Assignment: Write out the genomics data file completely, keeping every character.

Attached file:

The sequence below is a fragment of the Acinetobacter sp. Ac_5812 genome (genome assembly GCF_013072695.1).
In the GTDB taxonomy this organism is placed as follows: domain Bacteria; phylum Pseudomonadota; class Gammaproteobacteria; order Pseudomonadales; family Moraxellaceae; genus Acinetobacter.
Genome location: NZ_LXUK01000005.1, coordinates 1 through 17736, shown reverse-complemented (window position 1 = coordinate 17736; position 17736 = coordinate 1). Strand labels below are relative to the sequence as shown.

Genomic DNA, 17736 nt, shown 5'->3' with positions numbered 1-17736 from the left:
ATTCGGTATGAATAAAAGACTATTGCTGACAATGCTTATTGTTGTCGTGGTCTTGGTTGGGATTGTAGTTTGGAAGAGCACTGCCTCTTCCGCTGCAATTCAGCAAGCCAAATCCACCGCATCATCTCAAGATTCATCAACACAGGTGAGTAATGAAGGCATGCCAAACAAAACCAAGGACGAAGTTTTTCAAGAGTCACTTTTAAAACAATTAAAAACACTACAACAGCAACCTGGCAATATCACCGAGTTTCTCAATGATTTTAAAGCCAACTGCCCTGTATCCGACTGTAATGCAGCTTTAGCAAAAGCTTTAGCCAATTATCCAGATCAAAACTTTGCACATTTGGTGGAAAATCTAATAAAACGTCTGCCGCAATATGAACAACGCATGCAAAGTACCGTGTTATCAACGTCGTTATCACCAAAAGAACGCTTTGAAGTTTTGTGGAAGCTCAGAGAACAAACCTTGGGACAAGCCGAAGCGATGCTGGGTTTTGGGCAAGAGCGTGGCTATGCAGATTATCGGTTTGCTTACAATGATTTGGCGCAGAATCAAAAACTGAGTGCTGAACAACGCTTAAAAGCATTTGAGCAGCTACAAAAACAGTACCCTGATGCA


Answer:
The sequence below is a fragment of the Acinetobacter sp. Ac_5812 genome (genome assembly GCF_013072695.1).
In the GTDB taxonomy this organism is placed as follows: domain Bacteria; phylum Pseudomonadota; class Gammaproteobacteria; order Pseudomonadales; family Moraxellaceae; genus Acinetobacter.
Genome location: NZ_LXUK01000005.1, coordinates 1 through 17736, shown reverse-complemented (window position 1 = coordinate 17736; position 17736 = coordinate 1). Strand labels below are relative to the sequence as shown.

Genomic DNA, 17736 nt, shown 5'->3' with positions numbered 1-17736 from the left:
ATTCGGTATGAATAAAAGACTATTGCTGACAATGCTTATTGTTGTCGTGGTCTTGGTTGGGATTGTAGTTTGGAAGAGCACTGCCTCTTCCGCTGCAATTCAGCAAGCCAAATCCACCGCATCATCTCAAGATTCATCAACACAGGTGAGTAATGAAGGCATGCCAAACAAAACCAAGGACGAAGTTTTTCAAGAGTCACTTTTAAAACAATTAAAAACACTACAACAGCAACCTGGCAATATCACCGAGTTTCTCAATGATTTTAAAGCCAACTGCCCTGTATCCGACTGTAATGCAGCTTTAGCAAAAGCTTTAGCCAATTATCCAGATCAAAACTTTGCACATTTGGTGGAAAATCTAATAAAACGTCTGCCGCAATATGAACAACGCATGCAAAGTACCGTGTTATCAACGTCGTTATCACCAAAAGAACGCTTTGAAGTTTTGTGGAAGCTCAGAGAACAAACCTTGGGACAAGCCGAAGCGATGCTGGGTTTTGGGCAAGAGCGTGGCTATGCAGATTATCGGTTTGCTTACAATGATTTGGCGCAGAATCAAAAACTGAGTGCTGAACAACGCTTAAAAGCATTTGAGCAGCTACAAAAACAGTACCCTGATGCA